Four tactics to help you build and exert influence
To make change, you must have influence. Workforce development is no exception. In your community, you need to influence employers, community-based organizations, community colleges, workforce boards, educators, economic developers, elected officials, and more. These four tactics can help you build and exert influence.
1. Build and Use Your Expertise
Influence starts with expertise. You must build a track record of success in some aspect of workforce development that you can showcase so that you can speak knowledgeably and credibly about what you’ve accomplished. You also need to know how your area of expertise connects to the bigger picture in your community, and then communicate those connections to others.
Pearl of wisdom: View every interaction, no matter how informal, as an audition. Meetings, receptions, and presentations are all opportunities to practice your elevator pitch, share what you are working on and thinking about, and learn about the priorities and challenges of others in your community. These are opportunities to build your reputation and credibility and to gather important information about what else is going on. There are plenty of stories out there about how chance discussions have led to important connections, insights, and opportunities. Because your time is limited, be strategic and figure out where you need to “see and be seen.”
2. Make Strategic Choices
Think strategically about the problem you are trying to solve, why you are trying to solve it, and what your role is or could be in solving it. Align the problem with your organization’s mission.
As you define the problem and identify key stakeholders and gatekeepers, think about whom you must influence and how can your curate that influence. Who is the best person to gain that influence? (Note: It may not be you.) Although it focuses on job quality, the National Fund’s report on workforce practitioner competencies and the related paper, Appreciating Employer Resistance to Job Design Changes, offer frameworks for identifying key influencers who can help you advance your agenda and overcome resistance.
Pearl of wisdom: Learn what motivates the person or organization you are trying to influence. (It may not be what you think it is.) In the workforce field, we are told that we must make the business case and show the return on investment for anything we want to discuss with employers. This information helps you get in the door but rarely influences change. Find out what the real motivator is and plan accordingly.
3. Decide How and Where
When you are clear on the “what,” “why,” and “who,” think about the “how” and the “where.” Where are key decisions being made? Do you or your influencer need a seat at that table? If that table does not exist, should you create it? Do you have access to funding that may help influence decisions? Is the issue you are trying to influence significant enough to require an ongoing campaign or small enough to launch with a few targeted interactions?
Pearl of wisdom: When the National Fund started on its job-quality journey, we knew that it would be a long-term campaign of learning, building credibility, and changing minds and mindsets. We knew that we had to move the conversation — among workforce practitioners and employers alike — to design better jobs and address the skills gap. It became — and continues to be — a steady drip of narrative change. The work advances through every blog, conference presentation, tool, and funder interaction, and the impact is huge. Job quality is now mainstream. Think about how you can create a movement in your community.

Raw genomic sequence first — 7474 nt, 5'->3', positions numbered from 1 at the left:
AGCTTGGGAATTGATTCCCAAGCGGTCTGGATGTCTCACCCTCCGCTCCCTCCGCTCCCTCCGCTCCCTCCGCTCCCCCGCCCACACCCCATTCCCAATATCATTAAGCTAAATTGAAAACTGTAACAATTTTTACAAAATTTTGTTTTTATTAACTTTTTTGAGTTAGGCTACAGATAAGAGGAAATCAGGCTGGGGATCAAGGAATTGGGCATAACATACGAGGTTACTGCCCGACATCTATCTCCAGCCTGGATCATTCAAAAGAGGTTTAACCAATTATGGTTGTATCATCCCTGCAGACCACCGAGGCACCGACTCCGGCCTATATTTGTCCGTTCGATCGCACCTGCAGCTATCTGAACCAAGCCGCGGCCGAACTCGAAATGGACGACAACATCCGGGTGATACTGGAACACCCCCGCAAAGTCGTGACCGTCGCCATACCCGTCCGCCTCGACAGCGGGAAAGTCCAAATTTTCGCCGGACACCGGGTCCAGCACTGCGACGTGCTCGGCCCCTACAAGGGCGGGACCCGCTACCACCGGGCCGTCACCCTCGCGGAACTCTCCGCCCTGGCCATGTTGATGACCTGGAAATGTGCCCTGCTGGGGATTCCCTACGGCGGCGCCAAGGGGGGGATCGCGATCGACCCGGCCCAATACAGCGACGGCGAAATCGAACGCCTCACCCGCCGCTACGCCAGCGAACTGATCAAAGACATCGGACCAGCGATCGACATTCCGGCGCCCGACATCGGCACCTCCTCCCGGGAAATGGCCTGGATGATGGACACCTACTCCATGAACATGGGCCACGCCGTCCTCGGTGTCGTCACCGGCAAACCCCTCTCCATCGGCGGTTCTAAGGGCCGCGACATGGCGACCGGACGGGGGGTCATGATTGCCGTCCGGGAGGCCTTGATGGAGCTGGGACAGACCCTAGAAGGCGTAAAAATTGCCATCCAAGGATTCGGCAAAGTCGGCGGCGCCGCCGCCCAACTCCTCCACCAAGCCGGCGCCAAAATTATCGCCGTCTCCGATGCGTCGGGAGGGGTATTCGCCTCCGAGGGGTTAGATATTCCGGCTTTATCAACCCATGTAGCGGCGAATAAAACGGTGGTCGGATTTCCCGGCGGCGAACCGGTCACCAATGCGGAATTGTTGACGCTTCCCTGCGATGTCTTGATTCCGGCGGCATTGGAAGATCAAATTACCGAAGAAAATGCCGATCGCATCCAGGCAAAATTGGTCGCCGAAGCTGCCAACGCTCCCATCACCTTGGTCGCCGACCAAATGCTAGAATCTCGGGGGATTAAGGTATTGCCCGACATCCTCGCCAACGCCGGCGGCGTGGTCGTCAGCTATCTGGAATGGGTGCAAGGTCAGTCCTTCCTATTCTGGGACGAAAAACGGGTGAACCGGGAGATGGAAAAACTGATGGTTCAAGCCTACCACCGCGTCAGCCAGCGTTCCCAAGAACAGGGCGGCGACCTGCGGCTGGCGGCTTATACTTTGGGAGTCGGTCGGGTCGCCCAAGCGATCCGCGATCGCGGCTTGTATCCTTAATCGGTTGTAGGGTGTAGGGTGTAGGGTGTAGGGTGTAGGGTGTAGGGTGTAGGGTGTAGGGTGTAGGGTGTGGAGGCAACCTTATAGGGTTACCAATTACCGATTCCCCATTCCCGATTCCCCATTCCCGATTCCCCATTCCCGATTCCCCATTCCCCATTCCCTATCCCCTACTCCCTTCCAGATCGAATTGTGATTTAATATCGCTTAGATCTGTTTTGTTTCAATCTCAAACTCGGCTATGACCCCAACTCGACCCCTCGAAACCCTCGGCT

4. Stay Relevant
Organizations can “die” in many ways, but one way is when they lose relevance in their local context and no longer add distinct value compared with other organizations. As an influencer, you and your organization must evolve and remain relevant. The people you want to influence likely have many voices telling them what to do. Sometimes, you can support and amplify those voices; other times, a unique message can catch people’s attention. For us, this is how the job-quality journey started. “Yes, the skills gap is real,” we said, “and employers need to make some changes, too.” That was a different message than the many voices asking for more funding for training programs. Ask yourself these questions frequently:
- How has our local workforce landscape shifted in the past six months? Have new players or priorities emerged, such as racial equity and inclusion?
- How does our organization’s work fit in that shifted landscape? Are we one of many, or do we make a definable difference?
- Are there newly identified needs or opportunities that no one is working on and for which our work would be a good fit? Could that be a definable difference or new value that we add?
- Have we learned anything from the “see and be seen” opportunities that could influence our thinking?
Pearl of wisdom: Stepping out and doing something new takes courage and tenacity. Trust your gut and do not get frustrated. Every idea has its time, and that time is often not anticipated. If you have an idea but are encountering resistance, do not give up: It may not be the right time. When it is the right time, things will move easier and faster than you ever thought possible. In the early days of our job-quality journey, many argued that we should not tell employers how to run their businesses. It was discouraging, but we knew that the work was important and necessary. When the right time for job quality arrived, the pieces fell into place.